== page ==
Every year, Australian universities are given the opportunity to prove themselves as the nation’s best at Unigames. From first-years who have achieved Challenger 1000lp to graduating fourth-years, UNSW’s line-up coming into Unigames once again had attitude and a desire to come out on top. In order to attain victory, teams must push through the prestigious collegiate tournament’s regional and national stages.

The squad were quick to prove their regional dominance through smashing the Regional Group Stage and securing first seed (for playoffs) by winning all games but one. In the Regional Playoffs 3-0’d UTS to punch their ticket to Nationals alongside their rivals WSU.

 The UNSW team was out for blood as they fought their way through the entire tournament with the desire to be the champions of Australia.

The UNSW team was out for blood as they fought their way through the entire tournament with the desire to be the champions of Australia.

However, not everything was rose-tinted for the boys. The Nationals Group Stage was vastly more difficult than expected, with notably heavy 0-2 losses to Monash University (last year’s champions) and Queensland University of Technology (agreed to be the strongest team). UNSW found themselves nearing the bottom seed for playoffs.

In quarterfinals, UNSW were up against the University of Auckland. Losing the first game, it felt like the wolfpack’s Unigames run was just never meant to be. However, a surprise pocket-pick Karma from Xternal switched up the tempo of the series and granted them the reverse sweep. Speaking to Xternal after the game, he described the Karma pick as him going back to what he plays best in order to let his teammates play with the highest level of confidence.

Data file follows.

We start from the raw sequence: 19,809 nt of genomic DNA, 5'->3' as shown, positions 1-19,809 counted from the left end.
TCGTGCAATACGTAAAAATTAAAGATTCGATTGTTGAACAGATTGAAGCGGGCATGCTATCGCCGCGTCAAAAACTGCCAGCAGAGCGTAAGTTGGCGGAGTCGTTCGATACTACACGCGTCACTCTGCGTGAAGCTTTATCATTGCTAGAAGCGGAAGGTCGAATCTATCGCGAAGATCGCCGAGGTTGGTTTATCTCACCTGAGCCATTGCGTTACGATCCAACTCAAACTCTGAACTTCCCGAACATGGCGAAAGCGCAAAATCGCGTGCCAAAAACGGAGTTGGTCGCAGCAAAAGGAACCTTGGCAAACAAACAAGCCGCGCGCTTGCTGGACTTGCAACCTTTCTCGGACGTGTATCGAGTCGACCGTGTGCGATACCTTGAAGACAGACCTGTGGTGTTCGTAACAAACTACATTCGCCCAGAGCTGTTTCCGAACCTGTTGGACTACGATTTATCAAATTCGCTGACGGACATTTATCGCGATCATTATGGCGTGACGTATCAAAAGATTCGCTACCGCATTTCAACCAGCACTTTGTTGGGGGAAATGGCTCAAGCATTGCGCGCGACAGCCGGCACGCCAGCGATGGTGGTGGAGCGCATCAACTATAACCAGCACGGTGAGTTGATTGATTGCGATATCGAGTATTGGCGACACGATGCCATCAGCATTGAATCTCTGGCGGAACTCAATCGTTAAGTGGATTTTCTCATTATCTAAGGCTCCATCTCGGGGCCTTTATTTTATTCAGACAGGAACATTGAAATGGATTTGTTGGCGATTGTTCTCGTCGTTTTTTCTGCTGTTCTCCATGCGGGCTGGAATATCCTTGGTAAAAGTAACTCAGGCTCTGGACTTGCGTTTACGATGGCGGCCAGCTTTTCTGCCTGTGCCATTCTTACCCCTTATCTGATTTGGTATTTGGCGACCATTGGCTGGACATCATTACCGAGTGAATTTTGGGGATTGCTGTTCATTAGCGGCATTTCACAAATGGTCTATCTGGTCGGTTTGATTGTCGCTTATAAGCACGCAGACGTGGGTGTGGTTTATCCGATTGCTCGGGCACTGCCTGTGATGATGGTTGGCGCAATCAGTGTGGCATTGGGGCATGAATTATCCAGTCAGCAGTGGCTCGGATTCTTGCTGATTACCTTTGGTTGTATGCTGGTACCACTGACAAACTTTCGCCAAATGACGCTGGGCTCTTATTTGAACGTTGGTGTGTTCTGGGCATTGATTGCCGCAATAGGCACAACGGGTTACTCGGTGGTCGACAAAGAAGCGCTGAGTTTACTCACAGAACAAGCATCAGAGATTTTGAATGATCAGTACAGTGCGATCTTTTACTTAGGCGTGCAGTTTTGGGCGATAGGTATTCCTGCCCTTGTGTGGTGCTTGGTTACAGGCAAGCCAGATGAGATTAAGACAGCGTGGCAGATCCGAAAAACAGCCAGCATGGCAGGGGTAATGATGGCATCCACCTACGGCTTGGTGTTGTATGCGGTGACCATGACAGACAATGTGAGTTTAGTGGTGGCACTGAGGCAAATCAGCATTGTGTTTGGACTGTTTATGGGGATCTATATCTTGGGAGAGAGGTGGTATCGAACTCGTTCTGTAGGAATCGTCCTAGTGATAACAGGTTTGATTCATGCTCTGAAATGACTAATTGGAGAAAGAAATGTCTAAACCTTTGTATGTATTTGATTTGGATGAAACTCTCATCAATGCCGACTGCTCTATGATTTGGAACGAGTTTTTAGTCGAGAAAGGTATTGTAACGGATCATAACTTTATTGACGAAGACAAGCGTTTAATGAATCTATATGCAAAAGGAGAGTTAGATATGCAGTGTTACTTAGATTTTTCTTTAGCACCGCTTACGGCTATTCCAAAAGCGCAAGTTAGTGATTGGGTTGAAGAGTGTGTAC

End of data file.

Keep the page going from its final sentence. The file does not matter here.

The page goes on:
However, there was no time for celebration as UNSW had to then face the behemoth of the Queensland University of Technology. Not only did they aforementioned 2-0 the boys in yellow in groups, but they were also undefeated with all their players competing together in the same OCS (Oceanic Challenger Series) team. UNSW had to produce OCS-level gameplay in order to win the series.

And they did. Not only that, but also in a hyper-dominant 2-0 blaze with spectacular carry performances from baddie’s dextrous Kai’sa (13/5/9 in Game 1) and Glup’s reliable Cho’gath (10/0/6 in Game 2).

They’ve beaten their rivals, they’ve beaten the top teams, and now it was eventually time for them to fight against the champions. With a week to prepare, UNSW had to find a way to overthrow Monash University in a bo5. Not only would a win here make them the Unigames champions, but it would also book them a ticket to Xian, China to play in the 2018 International College Cup.

For UNSW’s finest, this final series would finally give them to opportunity to show that they are the greatest university team. They will be fighting it out live in Riot HQ, the poetically perfect battlefield for these young warriors. However, it is not only glory which is at stake; not only would a win here make them the Unigames champions, but it would also punch them a ticket to Xian, China to play in the 2018 International College Cup. This is especially important as this is OCE's first time being invited to the prestigious tournament - a sign that the League of Legends scene is finally recognising Oceania's talent. The opportunity to play world-class as a world-class player is dangling in front of UNSW, and they are in position to pounce.

If you’re keen on improving your League skills like our Unigames Champion Team, or just finding a bunch of friends to play with, you should consider following our socials!

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Written by Kenzo “Neo Tokyo Floral” Jeanson [2018 Marketing (Publications) Subcommittee]

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